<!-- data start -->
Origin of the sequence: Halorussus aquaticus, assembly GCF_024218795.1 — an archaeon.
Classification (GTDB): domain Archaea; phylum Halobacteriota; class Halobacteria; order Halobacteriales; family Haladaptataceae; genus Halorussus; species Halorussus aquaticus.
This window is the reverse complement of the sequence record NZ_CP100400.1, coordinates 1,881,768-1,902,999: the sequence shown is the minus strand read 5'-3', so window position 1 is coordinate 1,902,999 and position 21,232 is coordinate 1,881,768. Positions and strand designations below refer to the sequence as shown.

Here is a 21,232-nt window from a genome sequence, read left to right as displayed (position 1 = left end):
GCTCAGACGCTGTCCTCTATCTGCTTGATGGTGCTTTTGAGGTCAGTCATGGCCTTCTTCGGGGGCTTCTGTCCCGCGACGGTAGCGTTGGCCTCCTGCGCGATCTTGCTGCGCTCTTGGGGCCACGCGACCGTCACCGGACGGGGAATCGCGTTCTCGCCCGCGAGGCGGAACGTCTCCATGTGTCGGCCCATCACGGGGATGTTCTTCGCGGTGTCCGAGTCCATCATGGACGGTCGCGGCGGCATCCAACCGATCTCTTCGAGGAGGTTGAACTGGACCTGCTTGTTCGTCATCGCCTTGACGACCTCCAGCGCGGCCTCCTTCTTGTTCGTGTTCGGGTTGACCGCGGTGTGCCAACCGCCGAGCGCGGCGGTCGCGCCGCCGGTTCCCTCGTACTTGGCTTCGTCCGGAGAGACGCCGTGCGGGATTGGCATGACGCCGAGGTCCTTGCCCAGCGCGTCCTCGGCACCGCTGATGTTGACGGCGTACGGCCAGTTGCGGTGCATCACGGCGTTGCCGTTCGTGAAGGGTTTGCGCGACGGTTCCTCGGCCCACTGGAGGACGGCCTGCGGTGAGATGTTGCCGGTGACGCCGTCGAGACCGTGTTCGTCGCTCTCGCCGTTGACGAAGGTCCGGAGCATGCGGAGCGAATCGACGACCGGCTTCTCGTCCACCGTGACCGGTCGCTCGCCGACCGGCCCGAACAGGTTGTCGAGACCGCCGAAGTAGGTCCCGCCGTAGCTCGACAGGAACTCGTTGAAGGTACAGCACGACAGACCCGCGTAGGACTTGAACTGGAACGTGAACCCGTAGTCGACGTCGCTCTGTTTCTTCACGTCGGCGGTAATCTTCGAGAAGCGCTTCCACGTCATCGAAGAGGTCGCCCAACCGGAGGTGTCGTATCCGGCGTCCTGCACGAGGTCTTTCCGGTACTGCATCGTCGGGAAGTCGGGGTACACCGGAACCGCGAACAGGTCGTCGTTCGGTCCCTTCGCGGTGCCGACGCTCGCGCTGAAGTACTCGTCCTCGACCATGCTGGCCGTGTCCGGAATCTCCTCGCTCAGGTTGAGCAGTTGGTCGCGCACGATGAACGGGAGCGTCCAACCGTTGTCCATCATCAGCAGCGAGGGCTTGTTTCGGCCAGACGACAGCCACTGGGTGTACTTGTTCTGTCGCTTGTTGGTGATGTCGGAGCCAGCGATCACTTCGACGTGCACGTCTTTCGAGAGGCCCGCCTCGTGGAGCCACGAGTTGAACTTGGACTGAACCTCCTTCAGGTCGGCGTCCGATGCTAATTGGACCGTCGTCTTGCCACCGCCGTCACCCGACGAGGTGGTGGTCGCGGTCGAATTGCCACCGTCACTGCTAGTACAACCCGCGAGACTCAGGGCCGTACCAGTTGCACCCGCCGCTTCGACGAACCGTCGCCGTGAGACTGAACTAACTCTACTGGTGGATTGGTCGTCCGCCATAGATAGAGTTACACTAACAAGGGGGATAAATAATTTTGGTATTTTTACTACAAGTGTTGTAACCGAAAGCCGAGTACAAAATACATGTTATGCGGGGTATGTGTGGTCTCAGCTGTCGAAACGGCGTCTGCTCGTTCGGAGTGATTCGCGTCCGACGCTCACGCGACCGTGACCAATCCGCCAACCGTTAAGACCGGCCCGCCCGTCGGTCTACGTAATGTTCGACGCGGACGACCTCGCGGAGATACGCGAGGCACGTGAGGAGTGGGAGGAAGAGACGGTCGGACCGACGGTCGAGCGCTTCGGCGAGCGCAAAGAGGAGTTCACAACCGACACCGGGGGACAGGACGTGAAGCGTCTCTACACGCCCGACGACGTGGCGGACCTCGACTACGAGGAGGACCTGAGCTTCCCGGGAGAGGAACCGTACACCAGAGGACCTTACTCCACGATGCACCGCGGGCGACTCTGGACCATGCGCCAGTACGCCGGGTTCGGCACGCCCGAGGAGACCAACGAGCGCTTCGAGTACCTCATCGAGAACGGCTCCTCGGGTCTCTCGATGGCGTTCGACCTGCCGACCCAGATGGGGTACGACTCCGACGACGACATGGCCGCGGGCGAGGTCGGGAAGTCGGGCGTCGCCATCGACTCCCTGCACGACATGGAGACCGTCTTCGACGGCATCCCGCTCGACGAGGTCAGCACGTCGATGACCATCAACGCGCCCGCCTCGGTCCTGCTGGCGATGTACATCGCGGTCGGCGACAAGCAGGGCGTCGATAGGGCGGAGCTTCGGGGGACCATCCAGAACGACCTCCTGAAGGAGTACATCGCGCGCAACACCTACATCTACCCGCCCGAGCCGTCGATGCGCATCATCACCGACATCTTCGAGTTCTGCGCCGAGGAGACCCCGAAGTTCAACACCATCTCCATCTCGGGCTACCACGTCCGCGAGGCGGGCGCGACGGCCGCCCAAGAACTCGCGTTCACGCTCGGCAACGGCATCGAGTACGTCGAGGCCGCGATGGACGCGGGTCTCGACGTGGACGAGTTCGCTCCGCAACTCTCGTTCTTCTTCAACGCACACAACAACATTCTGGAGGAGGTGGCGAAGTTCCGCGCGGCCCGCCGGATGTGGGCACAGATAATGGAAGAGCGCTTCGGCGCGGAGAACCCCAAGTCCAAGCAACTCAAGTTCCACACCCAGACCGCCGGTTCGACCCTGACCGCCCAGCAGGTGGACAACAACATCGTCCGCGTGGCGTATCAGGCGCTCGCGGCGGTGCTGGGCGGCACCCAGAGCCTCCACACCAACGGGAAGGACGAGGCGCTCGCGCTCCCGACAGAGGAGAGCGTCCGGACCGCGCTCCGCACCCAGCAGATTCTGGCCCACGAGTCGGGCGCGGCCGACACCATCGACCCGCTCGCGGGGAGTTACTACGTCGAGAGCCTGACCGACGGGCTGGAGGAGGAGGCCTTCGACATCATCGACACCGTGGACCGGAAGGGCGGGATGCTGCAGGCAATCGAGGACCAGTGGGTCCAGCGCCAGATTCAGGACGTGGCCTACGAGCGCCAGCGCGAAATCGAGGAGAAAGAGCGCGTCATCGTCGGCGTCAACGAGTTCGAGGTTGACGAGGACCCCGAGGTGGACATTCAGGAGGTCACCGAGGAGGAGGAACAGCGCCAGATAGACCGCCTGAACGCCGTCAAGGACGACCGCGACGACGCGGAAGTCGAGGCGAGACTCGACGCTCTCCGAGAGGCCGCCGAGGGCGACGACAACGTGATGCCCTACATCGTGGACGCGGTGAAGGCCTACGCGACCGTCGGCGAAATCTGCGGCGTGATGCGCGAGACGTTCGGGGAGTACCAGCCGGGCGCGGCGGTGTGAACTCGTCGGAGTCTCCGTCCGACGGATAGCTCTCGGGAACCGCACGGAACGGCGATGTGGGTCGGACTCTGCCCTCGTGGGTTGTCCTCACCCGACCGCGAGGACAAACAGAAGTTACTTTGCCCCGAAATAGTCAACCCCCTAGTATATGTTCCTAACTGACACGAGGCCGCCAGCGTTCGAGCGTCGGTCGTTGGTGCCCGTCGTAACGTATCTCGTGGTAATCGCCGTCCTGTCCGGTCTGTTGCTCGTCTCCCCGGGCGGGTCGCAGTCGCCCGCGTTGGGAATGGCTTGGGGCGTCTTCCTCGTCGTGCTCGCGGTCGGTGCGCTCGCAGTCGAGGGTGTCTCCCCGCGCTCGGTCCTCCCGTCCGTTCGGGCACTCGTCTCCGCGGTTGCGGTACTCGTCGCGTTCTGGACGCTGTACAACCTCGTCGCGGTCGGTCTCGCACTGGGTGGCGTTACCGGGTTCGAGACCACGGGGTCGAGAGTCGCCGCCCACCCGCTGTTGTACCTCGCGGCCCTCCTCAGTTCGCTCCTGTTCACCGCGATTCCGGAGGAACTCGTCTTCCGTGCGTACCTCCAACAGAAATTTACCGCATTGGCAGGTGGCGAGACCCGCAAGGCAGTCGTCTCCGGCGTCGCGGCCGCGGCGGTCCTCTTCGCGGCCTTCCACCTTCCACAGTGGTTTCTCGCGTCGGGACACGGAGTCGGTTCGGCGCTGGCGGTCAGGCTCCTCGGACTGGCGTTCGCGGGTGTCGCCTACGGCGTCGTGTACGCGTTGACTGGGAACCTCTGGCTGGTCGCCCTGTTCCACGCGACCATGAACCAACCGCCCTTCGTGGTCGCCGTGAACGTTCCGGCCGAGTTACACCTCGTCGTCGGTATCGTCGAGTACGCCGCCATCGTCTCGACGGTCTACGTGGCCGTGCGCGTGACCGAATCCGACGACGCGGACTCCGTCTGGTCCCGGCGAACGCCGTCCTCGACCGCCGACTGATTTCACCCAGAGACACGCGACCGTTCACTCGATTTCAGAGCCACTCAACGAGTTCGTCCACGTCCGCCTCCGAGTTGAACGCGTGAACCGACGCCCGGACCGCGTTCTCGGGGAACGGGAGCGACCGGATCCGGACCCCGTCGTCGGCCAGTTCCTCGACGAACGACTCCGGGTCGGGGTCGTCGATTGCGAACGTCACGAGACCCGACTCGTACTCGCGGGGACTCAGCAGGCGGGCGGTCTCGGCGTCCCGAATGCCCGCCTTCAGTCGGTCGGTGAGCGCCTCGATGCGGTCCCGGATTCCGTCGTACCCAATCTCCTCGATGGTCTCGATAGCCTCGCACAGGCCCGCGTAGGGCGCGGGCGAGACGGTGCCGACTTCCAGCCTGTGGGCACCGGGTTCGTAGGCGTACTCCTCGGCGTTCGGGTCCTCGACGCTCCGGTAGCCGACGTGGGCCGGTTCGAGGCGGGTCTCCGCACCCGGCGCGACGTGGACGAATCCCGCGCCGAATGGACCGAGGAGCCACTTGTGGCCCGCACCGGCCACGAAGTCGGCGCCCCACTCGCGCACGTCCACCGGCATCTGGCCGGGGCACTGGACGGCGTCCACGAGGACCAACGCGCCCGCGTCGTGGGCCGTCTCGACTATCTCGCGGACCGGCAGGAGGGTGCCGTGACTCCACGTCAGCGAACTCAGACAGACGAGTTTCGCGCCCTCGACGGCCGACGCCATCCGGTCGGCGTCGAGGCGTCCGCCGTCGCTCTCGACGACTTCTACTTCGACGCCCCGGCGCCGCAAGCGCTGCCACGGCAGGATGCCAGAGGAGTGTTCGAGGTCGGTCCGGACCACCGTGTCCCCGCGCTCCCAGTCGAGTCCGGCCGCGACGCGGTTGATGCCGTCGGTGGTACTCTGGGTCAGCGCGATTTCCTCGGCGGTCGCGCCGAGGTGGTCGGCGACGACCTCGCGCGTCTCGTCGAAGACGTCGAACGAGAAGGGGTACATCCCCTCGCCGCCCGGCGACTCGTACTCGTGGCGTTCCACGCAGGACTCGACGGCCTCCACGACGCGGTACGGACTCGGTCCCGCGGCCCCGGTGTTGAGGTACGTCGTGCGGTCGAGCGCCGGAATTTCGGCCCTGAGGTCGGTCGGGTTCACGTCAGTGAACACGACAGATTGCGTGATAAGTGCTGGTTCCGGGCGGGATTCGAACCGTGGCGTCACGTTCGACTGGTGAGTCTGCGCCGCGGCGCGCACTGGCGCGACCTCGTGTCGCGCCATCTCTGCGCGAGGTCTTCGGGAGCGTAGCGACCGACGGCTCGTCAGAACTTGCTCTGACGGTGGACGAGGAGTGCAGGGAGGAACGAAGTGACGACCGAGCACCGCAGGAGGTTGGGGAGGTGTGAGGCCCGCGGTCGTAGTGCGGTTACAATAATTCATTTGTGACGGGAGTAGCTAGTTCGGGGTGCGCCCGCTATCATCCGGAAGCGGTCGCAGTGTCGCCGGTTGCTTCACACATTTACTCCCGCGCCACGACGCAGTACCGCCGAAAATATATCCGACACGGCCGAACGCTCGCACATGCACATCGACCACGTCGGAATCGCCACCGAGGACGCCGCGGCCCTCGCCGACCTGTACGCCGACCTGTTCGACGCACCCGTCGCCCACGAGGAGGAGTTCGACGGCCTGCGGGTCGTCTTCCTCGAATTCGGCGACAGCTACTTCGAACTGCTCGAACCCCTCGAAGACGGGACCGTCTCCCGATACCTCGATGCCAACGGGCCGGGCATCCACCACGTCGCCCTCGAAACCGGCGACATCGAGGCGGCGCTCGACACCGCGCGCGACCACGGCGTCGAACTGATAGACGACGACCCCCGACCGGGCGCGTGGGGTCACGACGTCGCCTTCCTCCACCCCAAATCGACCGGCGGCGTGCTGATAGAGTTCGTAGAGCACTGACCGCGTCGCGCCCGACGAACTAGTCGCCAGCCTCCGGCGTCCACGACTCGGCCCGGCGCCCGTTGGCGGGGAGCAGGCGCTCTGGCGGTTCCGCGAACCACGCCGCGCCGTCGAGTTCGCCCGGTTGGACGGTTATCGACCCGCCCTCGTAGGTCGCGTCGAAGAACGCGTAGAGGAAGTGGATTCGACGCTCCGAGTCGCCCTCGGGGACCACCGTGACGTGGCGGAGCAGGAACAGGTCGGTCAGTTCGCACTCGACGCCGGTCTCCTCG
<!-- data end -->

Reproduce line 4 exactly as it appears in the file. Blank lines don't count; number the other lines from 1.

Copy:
Here is a 21,232-nt window from a genome sequence, read left to right as displayed (position 1 = left end):